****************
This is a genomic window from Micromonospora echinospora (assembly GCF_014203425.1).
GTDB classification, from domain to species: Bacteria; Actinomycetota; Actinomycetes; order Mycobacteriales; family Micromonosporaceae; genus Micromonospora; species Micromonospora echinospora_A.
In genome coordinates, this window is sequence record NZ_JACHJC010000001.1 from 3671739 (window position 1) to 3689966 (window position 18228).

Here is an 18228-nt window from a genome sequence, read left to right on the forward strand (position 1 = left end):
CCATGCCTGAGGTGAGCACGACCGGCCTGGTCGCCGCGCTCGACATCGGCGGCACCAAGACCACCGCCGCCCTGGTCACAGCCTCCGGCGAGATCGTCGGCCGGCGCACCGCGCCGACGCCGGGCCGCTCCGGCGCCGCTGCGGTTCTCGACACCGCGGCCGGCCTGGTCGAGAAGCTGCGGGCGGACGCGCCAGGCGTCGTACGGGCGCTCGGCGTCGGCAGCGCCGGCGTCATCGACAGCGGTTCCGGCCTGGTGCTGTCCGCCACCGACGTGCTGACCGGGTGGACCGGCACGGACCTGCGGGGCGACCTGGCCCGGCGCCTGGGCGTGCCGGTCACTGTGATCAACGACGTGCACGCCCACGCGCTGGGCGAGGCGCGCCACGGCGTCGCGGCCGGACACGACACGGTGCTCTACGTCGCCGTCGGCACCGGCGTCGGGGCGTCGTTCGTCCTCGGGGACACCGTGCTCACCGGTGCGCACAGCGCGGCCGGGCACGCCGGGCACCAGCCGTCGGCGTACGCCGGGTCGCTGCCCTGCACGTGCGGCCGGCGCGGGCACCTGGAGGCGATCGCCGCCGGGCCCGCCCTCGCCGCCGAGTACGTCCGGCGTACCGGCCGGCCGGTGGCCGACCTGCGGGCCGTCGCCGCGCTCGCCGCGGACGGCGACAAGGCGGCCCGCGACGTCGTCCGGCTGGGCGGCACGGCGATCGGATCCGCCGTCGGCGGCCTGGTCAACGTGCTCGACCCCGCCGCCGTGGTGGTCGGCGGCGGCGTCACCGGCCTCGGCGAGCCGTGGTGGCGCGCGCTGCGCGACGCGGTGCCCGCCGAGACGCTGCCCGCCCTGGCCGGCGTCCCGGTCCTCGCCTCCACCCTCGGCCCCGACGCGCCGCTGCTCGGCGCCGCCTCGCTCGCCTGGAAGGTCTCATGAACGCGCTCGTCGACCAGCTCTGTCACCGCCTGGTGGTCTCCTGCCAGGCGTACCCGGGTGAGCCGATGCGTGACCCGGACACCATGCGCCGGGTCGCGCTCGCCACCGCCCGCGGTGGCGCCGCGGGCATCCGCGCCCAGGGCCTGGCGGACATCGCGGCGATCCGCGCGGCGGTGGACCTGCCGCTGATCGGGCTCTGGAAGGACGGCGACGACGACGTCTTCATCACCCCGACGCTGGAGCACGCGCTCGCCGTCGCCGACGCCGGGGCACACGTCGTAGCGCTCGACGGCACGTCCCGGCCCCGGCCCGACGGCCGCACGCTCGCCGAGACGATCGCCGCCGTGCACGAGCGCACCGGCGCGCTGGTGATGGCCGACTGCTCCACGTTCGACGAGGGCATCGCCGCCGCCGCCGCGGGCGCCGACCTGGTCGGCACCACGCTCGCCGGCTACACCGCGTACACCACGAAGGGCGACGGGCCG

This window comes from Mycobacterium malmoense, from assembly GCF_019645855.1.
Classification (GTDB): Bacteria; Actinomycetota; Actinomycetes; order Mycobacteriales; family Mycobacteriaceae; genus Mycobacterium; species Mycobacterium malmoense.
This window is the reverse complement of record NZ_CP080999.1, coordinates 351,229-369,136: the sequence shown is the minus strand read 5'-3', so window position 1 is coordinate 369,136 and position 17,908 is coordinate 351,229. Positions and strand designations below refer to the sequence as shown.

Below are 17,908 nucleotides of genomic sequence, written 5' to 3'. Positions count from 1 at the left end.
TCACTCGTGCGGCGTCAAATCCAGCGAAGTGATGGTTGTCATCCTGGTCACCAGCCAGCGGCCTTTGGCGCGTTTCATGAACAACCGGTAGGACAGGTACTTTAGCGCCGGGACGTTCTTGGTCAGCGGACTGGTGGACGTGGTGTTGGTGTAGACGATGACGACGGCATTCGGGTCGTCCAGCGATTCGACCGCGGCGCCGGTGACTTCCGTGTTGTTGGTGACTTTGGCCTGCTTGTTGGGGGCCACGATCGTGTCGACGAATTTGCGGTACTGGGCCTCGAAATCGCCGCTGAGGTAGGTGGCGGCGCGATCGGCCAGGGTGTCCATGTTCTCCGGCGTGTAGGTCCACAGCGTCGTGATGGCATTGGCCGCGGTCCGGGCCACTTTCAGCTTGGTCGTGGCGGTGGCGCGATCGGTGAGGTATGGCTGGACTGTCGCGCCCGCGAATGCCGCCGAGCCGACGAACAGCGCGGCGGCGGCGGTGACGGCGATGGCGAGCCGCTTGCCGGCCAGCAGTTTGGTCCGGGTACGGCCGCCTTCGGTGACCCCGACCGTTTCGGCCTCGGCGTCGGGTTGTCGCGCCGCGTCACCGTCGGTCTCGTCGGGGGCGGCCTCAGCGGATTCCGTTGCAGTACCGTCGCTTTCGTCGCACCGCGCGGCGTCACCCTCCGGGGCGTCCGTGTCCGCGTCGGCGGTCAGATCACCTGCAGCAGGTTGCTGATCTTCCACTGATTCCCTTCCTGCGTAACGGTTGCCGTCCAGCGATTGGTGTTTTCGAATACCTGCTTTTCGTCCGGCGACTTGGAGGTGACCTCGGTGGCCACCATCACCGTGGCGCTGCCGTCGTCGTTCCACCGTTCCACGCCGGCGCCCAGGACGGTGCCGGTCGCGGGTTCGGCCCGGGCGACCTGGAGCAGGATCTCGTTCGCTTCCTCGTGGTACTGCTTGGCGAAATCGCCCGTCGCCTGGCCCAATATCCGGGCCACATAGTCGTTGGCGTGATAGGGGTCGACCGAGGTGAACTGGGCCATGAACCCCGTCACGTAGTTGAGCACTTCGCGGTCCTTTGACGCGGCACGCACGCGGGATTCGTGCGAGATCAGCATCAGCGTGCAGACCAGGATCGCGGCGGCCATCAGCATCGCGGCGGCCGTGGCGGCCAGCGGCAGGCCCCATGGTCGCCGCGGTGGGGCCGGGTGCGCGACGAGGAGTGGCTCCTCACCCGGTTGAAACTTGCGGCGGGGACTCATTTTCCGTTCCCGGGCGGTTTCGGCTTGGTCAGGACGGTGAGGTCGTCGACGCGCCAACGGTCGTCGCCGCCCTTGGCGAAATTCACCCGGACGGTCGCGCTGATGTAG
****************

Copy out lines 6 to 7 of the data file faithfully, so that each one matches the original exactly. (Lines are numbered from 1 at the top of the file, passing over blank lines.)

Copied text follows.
This window comes from Mycobacterium malmoense, from assembly GCF_019645855.1.
Classification (GTDB): Bacteria; Actinomycetota; Actinomycetes; order Mycobacteriales; family Mycobacteriaceae; genus Mycobacterium; species Mycobacterium malmoense.